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IVR systems interactive voice response

IVR Solutions

This section of our technical library presents information and documentation relating to IVR Development and custom IVR software and products. Business phone systems and toll free answering systems (generally 800 numbers and their equivalent) are very popular for service and sales organizations, allowing customers and prospects to call your organization anywhere in the country. The PACER and WIZARD IVR System is just one of many DSC call center phone system features..

What is IVR Software?. An Interactive Voice Response (Interactive Voice Response (IVR)IVR) processes inbound phone calls, plays recorded messages including information extracted from databases and the internet, and potentially routes calls to either inhouse service agents or transfers the caller to an outside extension.

Contact DSC today. to learn more about our IVR services and IVR application development software.

Building User-Friendly Voice Systems
Page 4

Author: Tim Noonan B.A.


Good scripts are brief and clear.

Entering your script and structure into a flow charting program often shows up uneven distribution of system functions across branches of the menu structure. A balanced menu structure is easier for you and callers to understand and memorise.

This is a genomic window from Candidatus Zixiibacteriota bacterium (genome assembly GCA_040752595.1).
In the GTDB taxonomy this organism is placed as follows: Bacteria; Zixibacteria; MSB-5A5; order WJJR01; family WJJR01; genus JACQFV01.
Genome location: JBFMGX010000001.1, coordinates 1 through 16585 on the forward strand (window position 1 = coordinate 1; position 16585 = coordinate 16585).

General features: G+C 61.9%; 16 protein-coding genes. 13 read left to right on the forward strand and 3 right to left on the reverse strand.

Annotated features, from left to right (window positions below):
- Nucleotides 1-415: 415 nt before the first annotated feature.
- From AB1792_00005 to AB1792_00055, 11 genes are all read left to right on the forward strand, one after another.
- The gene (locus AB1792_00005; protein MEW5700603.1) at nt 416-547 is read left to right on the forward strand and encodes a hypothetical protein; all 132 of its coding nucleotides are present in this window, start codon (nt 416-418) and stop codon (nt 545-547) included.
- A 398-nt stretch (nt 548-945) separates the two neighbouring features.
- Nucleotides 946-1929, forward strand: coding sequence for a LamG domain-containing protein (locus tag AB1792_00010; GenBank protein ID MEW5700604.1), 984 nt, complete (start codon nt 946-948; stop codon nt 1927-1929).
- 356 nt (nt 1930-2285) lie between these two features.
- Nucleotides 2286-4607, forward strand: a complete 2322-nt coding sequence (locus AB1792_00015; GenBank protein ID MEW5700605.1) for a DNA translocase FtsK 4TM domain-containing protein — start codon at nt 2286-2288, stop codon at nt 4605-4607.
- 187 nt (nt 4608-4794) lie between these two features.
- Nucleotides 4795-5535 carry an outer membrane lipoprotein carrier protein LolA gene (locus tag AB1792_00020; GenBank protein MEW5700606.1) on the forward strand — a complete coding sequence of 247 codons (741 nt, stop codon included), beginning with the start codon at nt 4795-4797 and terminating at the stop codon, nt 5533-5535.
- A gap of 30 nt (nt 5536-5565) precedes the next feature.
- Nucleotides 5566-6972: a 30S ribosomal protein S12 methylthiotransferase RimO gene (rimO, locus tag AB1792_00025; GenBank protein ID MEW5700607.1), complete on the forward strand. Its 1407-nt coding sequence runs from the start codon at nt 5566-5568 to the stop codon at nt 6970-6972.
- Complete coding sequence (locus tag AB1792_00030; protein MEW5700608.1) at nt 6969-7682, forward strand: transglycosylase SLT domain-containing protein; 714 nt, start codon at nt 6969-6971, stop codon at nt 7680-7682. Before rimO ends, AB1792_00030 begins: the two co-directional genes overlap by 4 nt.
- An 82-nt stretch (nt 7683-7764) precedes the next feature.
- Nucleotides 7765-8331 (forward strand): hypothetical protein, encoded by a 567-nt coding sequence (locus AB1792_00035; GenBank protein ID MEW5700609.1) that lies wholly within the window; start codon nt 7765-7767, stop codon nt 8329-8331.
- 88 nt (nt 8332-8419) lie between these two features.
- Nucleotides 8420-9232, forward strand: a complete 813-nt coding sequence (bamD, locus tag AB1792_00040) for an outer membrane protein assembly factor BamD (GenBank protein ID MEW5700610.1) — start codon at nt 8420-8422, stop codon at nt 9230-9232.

There should be a person (preferably not one of the programmers or systems analysts) who is primarily responsible for writing the script for the system. Once this person has written wordings for all the messages in the system, it is often useful for them to work with one or two others to fine-tune difficult or uncomfortable wording.

The only way to get the wordings in scripts "just right" is to read and re-read the wording of the script as you write it and get people to speak phrases to you so you can hear what they sound like. Ask colleagues in the IVR industry, as well as people with no IVR experience, to give you feedback on the script. It is not unusual to spend half an hour or more to get the wording for a tricky menu choice just right; but it is well worth it in the long-run.

There are often a few small changes in wording required during the recording stage, but these should be minimal. If something in the script just does not sound quite right to you, then the chances are that it won't sound right to your callers either. Remember that they will have to listen to the grating wording again and again each time they call the system.